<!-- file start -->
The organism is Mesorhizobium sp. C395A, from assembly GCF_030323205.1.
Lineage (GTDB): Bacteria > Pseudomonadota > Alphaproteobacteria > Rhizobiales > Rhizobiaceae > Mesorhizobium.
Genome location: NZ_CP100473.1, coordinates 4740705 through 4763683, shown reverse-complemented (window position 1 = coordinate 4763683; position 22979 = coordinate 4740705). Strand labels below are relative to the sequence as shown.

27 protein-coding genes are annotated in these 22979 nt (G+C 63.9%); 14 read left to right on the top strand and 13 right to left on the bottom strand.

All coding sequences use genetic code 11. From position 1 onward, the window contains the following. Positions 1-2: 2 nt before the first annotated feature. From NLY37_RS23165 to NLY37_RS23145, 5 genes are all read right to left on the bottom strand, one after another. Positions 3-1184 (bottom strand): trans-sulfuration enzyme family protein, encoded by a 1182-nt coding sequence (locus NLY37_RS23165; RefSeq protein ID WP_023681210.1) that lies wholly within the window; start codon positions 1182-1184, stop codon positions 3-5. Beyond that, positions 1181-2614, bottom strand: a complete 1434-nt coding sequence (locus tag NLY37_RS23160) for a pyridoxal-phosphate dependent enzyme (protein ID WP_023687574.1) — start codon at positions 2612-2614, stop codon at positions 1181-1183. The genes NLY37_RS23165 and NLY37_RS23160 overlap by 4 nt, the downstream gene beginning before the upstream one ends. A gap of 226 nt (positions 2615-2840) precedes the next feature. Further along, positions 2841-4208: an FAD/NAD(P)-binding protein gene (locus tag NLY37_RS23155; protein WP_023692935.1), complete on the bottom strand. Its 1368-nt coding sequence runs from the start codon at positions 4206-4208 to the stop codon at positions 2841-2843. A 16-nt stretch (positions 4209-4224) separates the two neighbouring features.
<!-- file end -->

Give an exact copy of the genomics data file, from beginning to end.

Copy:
The organism is Mesorhizobium sp. C395A, from assembly GCF_030323205.1.
Lineage (GTDB): Bacteria > Pseudomonadota > Alphaproteobacteria > Rhizobiales > Rhizobiaceae > Mesorhizobium.
Genome location: NZ_CP100473.1, coordinates 4740705 through 4763683, shown reverse-complemented (window position 1 = coordinate 4763683; position 22979 = coordinate 4740705). Strand labels below are relative to the sequence as shown.

27 protein-coding genes are annotated in these 22979 nt (G+C 63.9%); 14 read left to right on the top strand and 13 right to left on the bottom strand.

All coding sequences use genetic code 11. From position 1 onward, the window contains the following. Positions 1-2: 2 nt before the first annotated feature. From NLY37_RS23165 to NLY37_RS23145, 5 genes are all read right to left on the bottom strand, one after another. Positions 3-1184 (bottom strand): trans-sulfuration enzyme family protein, encoded by a 1182-nt coding sequence (locus NLY37_RS23165; RefSeq protein ID WP_023681210.1) that lies wholly within the window; start codon positions 1182-1184, stop codon positions 3-5. Beyond that, positions 1181-2614, bottom strand: a complete 1434-nt coding sequence (locus tag NLY37_RS23160) for a pyridoxal-phosphate dependent enzyme (protein ID WP_023687574.1) — start codon at positions 2612-2614, stop codon at positions 1181-1183. The genes NLY37_RS23165 and NLY37_RS23160 overlap by 4 nt, the downstream gene beginning before the upstream one ends. A gap of 226 nt (positions 2615-2840) precedes the next feature. Further along, positions 2841-4208: an FAD/NAD(P)-binding protein gene (locus tag NLY37_RS23155; protein WP_023692935.1), complete on the bottom strand. Its 1368-nt coding sequence runs from the start codon at positions 4206-4208 to the stop codon at positions 2841-2843. A 16-nt stretch (positions 4209-4224) separates the two neighbouring features.